Courageous Faith Discussion Group
Sundays, February 18-March 31, 9:15-10:20 a.m., Bradow Room
This group will utilize the book Courageous Faith: How to Rise and Resist in a Time of Fear, by Emily Heath. You are invited to participate in a discussion about how to replace fear with hope.
Hope lives in every one of us, but depends upon the strength, and encouragement of a community to find its path and voice. Together, through faith, we can rise and resist in a time of fear! Books can be ordered through the UCC's Pilgrim Press. All are welcome to participate whether you are following along with the reading or simply dropping in to participate in a lively discussion.
Reading assignment for March 10
We have transitioned from the "Rise" part of the book to the "Resist" part of the book.
This week we will discuss chapters 7-8: Preserving & Choosing
"Be this guy".
Heath draws our attention to various forms of resistance.
In Luther's case, it was an honest commitment to his own convictions rather than giving in under pressure.
In the Nazi rally, "this guy" sat arms crossed while others did the Nazi salute in earnest.
Heath reminds us that "True resistance, like recovery, always costs something, and so resistance, like recovery, always requires moral courage."
On Sunday, I would like to give each of you the opportunity to discuss your own relationship to resistance, and to share examples where you have faced your own "Diet of Worms", and thus had to summon your own moral courage. Maybe you haven't stood face to face with a room full of judges, but you have stared down your greatest judge in the mirror many times...
Heath asks their congregation, "What would you do if you were unafraid?"
or- "if you believed in the promises of God enough that you would not be intimated by the negative messages of this world?"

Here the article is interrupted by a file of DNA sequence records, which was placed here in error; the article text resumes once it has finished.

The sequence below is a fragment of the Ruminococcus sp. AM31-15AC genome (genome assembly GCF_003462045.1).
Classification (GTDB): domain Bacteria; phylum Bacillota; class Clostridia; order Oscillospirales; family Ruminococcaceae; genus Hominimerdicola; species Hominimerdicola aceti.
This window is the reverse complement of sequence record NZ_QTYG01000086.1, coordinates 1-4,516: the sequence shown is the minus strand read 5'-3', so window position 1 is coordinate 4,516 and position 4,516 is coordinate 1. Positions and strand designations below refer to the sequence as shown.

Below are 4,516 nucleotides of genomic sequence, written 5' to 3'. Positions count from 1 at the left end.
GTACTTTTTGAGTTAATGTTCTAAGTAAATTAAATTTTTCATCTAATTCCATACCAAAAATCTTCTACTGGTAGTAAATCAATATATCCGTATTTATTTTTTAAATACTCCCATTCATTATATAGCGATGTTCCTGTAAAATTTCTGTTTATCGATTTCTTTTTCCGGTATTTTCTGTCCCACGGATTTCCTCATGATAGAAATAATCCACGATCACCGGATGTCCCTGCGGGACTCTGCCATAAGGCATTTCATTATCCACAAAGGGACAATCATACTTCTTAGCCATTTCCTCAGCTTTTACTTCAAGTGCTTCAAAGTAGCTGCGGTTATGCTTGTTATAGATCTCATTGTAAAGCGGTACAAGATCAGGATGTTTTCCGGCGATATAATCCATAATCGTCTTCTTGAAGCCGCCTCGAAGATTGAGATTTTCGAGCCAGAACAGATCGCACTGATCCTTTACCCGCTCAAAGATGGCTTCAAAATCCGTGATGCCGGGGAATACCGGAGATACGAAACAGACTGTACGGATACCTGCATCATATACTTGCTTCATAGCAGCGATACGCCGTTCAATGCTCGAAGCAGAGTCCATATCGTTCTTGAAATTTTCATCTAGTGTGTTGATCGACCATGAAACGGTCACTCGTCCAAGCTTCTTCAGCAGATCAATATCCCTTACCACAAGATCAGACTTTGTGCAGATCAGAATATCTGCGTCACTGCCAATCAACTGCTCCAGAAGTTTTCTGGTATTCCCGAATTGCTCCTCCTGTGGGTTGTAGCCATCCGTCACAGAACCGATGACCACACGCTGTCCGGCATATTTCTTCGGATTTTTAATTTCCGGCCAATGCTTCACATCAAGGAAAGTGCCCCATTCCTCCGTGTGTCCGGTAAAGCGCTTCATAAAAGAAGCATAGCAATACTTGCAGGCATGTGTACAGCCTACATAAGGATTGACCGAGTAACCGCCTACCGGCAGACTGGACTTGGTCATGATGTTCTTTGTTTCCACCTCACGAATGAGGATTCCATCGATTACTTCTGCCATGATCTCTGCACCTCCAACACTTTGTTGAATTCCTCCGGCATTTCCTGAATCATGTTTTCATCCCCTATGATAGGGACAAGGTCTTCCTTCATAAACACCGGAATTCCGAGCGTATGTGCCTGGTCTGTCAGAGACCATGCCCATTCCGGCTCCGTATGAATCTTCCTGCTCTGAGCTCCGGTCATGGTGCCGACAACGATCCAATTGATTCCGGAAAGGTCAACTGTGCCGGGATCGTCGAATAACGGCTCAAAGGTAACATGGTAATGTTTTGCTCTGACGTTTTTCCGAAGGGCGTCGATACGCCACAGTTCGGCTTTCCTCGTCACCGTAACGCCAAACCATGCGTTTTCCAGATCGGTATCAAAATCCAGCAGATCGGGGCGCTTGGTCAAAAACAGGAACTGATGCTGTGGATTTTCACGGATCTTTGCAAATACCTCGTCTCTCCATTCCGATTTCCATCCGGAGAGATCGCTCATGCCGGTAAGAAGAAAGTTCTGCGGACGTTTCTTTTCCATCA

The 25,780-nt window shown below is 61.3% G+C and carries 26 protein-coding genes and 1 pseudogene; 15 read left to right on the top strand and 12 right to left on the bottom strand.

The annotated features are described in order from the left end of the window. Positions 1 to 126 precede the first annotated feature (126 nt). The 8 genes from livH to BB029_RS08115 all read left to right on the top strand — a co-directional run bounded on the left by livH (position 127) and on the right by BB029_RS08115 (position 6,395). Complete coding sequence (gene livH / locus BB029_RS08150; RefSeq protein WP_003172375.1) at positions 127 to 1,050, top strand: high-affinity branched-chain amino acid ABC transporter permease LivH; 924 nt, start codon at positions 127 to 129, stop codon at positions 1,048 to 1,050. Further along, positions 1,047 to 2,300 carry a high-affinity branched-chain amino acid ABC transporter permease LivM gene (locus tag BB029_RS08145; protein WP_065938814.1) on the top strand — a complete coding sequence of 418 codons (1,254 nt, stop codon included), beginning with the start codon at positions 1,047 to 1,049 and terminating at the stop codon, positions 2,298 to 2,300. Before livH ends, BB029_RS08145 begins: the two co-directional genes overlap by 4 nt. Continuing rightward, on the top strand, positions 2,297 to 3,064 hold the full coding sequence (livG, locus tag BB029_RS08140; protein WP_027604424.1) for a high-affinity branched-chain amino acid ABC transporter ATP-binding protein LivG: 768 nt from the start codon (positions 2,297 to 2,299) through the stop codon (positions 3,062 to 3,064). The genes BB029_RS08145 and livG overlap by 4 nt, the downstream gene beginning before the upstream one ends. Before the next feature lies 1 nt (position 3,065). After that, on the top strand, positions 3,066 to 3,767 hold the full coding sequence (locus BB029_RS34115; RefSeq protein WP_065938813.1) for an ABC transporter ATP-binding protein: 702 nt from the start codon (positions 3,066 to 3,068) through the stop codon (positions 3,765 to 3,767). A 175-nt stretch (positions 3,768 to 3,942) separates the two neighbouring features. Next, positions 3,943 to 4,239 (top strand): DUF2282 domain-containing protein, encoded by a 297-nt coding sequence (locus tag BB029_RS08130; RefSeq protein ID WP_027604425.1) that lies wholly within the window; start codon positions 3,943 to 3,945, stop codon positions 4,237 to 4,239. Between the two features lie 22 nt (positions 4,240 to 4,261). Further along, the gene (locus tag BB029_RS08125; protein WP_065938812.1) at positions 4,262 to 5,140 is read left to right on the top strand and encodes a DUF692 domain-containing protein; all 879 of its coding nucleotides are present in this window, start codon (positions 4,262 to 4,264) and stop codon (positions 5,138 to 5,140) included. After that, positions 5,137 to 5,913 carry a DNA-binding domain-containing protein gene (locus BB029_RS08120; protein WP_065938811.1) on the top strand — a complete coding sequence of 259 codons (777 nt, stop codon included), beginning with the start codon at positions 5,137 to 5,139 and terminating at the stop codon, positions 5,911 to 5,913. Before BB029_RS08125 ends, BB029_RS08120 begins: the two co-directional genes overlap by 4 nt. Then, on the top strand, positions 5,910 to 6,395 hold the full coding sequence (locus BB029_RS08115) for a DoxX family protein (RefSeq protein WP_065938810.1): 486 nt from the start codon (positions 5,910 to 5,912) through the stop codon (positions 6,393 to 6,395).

How would you respond?
We all face our own struggles, as well as the larger struggles that we as a society are facing. What kind of tools do you use to combat the fears that threaten you to keep silent? Think about sharing these with the group on Sunday keeping in mind that we each come from different places in life: some of us female, some male, some like Heath are gender-neutral, some have experienced trauma and others have known mostly privilege throughout our lives. Regardless of the circumstances that have shaped our lives, we all face struggles. With our faith we can find the resources and tools we need to find the moral courage to resist the powers that be.
Heath discusses the importance of "choosing life" when the odds of surviving are against you. A few of us mentioned last week that there were moments when we wondered about whether death might be a better answer than the life we were living. Perhaps Calvin's Perseverance of the Saints has been the source of our strength, or perhaps the community that surrounds us on the journey; whatever it is we need remember that there are those out there who do not know either - that is why we must choose resistance, and that is why we must first "rise up" out of our tombs...so that when the day of evil comes...we will be able to stand firm (Ephesians 6).
Rise, and resist one step at a time.
Have a great weekend,
Reading assignment for March 3